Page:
Hey everyone. Jim Kliesch here. I’m the new guy in UCS’ Clean Vehicles team, and as such, ScottN asked me to drop a line and introduce myself. Not wanting to further disappoint the man after his beloved Mets’ season-ending meltdown, I thought I’d oblige.
I’ve been in the green vehicle community for a while now, having spent the last eight years with the fine folks at the American Council for an Energy Efficient Economy (ACEEE). Anyway, I’ll be popping my head into the blogosphere here every now and then to say hi and share some perspectives. Speaking of which… The EPA recently released their annual fuel economy trends report, a great annual resource for tracking fuel economy and other vehicle characteristics. This year saw some interesting changes: an up-tick in light truck (that would be SUVs, minivans, pickups) fuel economy for the last couple years has caused the overall average vehicle fuel economy to buck the steady decline it’s seen from 1987 to 2004.
That’s the good news. The bad news is that overall, we’re still no better today than we were in 1986, more than twenty years ago—which is why Congress needs to send a meaningful bill to the president demanding a fleet average of 35 mpg by 2020. It’s really that simple.
But don't just take our word for how simple it is. A story in the Wall Street Journal, whose editorial page is none too friendly to strong fuel economy standards, makes the point for us. In the "Eyes on the Road" column, Joseph White has this to say:
The average fuel efficiency of light trucks has increased by one mile per gallon since 2004, a shift that coincides with higher gas prices, a turn away from heavy, truck-frame sport utility vehicles, and -- sorry, auto industry friends -- an increase in the federal Corporate Average Fuel Economy (CAFE) standard to 22.2 mpg in 2007 from 20.7 mpg in 2004.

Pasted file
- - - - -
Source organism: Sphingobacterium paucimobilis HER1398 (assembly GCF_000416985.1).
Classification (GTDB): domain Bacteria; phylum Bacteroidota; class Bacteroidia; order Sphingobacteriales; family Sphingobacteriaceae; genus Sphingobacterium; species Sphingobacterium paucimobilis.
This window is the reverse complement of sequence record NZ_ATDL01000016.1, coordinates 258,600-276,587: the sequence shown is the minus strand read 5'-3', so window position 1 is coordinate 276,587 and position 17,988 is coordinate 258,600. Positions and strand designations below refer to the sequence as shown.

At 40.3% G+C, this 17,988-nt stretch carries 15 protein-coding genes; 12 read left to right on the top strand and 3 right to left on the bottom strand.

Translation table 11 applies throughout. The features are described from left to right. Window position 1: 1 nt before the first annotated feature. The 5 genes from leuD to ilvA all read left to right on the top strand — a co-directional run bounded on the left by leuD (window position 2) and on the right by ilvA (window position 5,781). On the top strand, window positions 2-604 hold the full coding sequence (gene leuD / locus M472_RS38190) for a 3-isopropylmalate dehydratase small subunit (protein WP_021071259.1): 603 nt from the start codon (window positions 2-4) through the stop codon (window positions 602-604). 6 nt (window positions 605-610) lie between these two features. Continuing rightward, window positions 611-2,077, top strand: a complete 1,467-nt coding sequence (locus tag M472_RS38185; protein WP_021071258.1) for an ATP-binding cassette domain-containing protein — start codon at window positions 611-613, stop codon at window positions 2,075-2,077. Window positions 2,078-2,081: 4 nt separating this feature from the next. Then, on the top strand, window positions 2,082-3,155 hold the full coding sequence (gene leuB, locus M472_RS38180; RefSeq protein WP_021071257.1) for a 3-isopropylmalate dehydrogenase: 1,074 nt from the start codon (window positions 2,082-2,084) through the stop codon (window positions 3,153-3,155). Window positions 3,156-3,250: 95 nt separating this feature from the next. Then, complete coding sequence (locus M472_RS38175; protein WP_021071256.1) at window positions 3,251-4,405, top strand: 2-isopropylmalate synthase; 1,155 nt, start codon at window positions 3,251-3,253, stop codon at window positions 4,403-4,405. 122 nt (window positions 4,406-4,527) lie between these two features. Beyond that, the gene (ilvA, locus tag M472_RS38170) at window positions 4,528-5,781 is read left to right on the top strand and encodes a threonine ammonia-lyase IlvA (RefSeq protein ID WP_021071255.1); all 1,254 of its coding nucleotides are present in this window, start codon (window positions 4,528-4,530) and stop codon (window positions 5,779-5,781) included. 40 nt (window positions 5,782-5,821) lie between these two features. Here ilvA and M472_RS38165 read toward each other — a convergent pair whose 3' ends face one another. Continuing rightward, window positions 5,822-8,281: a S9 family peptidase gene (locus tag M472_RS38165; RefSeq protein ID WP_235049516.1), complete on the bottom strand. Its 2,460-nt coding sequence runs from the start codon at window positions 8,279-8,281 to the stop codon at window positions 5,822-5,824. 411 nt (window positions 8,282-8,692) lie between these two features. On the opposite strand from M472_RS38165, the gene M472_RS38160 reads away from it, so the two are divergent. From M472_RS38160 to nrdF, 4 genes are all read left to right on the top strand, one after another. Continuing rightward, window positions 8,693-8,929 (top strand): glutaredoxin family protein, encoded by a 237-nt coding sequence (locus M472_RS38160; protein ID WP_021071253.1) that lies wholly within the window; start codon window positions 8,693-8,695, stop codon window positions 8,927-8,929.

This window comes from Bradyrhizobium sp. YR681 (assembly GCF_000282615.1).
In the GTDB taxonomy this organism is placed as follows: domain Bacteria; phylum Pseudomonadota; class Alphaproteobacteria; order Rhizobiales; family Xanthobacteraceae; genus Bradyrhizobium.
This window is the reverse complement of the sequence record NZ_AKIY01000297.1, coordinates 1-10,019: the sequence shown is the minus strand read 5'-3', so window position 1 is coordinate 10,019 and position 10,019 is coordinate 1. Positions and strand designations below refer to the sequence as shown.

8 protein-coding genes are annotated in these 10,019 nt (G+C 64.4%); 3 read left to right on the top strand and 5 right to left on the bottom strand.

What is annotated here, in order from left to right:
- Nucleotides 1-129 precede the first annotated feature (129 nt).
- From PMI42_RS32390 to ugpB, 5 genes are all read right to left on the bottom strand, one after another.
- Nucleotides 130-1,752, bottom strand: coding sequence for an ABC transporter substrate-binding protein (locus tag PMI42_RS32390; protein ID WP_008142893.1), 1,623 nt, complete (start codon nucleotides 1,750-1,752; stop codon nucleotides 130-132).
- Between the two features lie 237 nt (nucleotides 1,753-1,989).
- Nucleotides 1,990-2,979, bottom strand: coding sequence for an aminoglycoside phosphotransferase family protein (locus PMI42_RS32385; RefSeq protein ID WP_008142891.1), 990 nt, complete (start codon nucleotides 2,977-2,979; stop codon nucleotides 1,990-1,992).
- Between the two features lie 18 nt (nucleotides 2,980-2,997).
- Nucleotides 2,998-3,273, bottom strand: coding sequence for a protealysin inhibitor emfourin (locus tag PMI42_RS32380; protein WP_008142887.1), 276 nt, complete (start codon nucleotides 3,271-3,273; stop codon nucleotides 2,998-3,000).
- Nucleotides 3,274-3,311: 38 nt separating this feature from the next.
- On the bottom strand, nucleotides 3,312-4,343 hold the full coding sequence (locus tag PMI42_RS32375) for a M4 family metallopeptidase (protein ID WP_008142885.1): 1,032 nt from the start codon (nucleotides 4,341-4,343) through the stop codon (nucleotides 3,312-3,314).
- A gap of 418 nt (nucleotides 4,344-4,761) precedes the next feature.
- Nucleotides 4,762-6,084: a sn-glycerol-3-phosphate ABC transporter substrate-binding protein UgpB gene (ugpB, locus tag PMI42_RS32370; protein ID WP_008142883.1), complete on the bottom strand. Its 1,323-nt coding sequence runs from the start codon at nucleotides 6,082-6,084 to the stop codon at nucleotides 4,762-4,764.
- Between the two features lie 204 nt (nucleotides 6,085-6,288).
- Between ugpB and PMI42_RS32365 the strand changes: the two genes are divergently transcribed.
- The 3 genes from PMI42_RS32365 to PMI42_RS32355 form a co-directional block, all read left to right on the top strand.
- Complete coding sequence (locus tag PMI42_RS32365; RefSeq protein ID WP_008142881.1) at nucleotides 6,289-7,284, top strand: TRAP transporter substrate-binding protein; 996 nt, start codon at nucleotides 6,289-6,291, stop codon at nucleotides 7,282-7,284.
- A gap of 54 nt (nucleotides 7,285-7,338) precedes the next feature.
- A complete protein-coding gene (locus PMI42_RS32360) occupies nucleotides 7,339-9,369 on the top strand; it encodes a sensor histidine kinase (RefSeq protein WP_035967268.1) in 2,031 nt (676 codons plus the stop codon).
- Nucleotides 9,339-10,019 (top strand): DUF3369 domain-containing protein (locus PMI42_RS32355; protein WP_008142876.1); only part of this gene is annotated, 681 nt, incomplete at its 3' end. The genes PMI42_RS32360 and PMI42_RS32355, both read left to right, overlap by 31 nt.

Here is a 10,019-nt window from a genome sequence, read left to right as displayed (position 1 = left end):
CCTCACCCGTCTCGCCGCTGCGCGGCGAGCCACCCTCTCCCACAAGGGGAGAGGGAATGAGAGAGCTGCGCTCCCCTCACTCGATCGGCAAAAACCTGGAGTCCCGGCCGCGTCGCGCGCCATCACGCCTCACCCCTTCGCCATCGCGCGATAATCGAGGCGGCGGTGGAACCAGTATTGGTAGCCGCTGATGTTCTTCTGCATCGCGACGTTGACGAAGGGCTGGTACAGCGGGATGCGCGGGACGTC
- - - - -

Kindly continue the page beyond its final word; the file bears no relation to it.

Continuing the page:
Why sympathy for the car industry folks? Because they don't want Congress to get the idea that raising the CAFE mileage standards is the only way to get them to produce more efficient vehicles. Unfortunately for them, this report strongly implies that's the case.
Gas prices have doubled in the past five years, and yet consumers are still struggling to find high-mpg alternatives on showroom floors, especially in minivans, pickups, SUVs, and large sedans. That up-tick in truck mpg I mentioned is largely a result of CAFE regulations. With hard proof that CAFE works, and a demonstrated history that the industry won’t boost mpg without the encouragement of the government, it’s high time Congress send an energy bill with “35 by 2020” to the president.
Posted by: Jim